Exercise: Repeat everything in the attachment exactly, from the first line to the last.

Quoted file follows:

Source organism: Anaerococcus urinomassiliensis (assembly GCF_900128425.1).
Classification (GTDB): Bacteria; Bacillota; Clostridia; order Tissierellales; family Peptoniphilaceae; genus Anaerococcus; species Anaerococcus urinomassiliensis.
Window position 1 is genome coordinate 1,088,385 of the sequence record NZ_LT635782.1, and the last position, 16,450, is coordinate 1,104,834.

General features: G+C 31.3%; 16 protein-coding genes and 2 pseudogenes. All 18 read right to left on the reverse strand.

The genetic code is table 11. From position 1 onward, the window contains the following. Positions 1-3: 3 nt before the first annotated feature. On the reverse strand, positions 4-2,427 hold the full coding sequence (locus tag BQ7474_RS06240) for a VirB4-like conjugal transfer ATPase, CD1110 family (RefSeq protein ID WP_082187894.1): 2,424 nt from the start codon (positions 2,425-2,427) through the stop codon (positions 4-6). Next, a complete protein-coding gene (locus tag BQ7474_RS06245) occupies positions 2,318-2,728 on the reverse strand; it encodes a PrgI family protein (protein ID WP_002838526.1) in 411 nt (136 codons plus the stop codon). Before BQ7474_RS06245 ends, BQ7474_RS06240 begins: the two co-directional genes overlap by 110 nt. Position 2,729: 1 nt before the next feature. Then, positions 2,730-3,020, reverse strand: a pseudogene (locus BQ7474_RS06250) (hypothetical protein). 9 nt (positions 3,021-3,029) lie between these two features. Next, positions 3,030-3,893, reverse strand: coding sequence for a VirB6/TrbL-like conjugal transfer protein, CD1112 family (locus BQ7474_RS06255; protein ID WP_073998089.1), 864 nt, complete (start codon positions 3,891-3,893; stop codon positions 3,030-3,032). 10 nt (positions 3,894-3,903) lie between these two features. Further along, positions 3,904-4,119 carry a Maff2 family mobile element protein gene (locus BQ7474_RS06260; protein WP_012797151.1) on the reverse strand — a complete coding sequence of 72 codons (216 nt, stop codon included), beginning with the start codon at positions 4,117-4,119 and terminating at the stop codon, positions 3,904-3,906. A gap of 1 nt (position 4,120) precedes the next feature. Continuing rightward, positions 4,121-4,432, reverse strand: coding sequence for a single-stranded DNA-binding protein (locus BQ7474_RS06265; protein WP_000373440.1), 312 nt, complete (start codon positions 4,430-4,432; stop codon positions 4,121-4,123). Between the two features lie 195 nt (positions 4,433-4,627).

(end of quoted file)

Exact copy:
Source organism: Anaerococcus urinomassiliensis (assembly GCF_900128425.1).
Classification (GTDB): Bacteria; Bacillota; Clostridia; order Tissierellales; family Peptoniphilaceae; genus Anaerococcus; species Anaerococcus urinomassiliensis.
Window position 1 is genome coordinate 1,088,385 of the sequence record NZ_LT635782.1, and the last position, 16,450, is coordinate 1,104,834.

General features: G+C 31.3%; 16 protein-coding genes and 2 pseudogenes. All 18 read right to left on the reverse strand.

The genetic code is table 11. From position 1 onward, the window contains the following. Positions 1-3: 3 nt before the first annotated feature. On the reverse strand, positions 4-2,427 hold the full coding sequence (locus tag BQ7474_RS06240) for a VirB4-like conjugal transfer ATPase, CD1110 family (RefSeq protein ID WP_082187894.1): 2,424 nt from the start codon (positions 2,425-2,427) through the stop codon (positions 4-6). Next, a complete protein-coding gene (locus tag BQ7474_RS06245) occupies positions 2,318-2,728 on the reverse strand; it encodes a PrgI family protein (protein ID WP_002838526.1) in 411 nt (136 codons plus the stop codon). Before BQ7474_RS06245 ends, BQ7474_RS06240 begins: the two co-directional genes overlap by 110 nt. Position 2,729: 1 nt before the next feature. Then, positions 2,730-3,020, reverse strand: a pseudogene (locus BQ7474_RS06250) (hypothetical protein). 9 nt (positions 3,021-3,029) lie between these two features. Next, positions 3,030-3,893, reverse strand: coding sequence for a VirB6/TrbL-like conjugal transfer protein, CD1112 family (locus BQ7474_RS06255; protein ID WP_073998089.1), 864 nt, complete (start codon positions 3,891-3,893; stop codon positions 3,030-3,032). 10 nt (positions 3,894-3,903) lie between these two features. Further along, positions 3,904-4,119 carry a Maff2 family mobile element protein gene (locus BQ7474_RS06260; protein WP_012797151.1) on the reverse strand — a complete coding sequence of 72 codons (216 nt, stop codon included), beginning with the start codon at positions 4,117-4,119 and terminating at the stop codon, positions 3,904-3,906. A gap of 1 nt (position 4,120) precedes the next feature. Continuing rightward, positions 4,121-4,432, reverse strand: coding sequence for a single-stranded DNA-binding protein (locus BQ7474_RS06265; protein WP_000373440.1), 312 nt, complete (start codon positions 4,430-4,432; stop codon positions 4,121-4,123). Between the two features lie 195 nt (positions 4,433-4,627).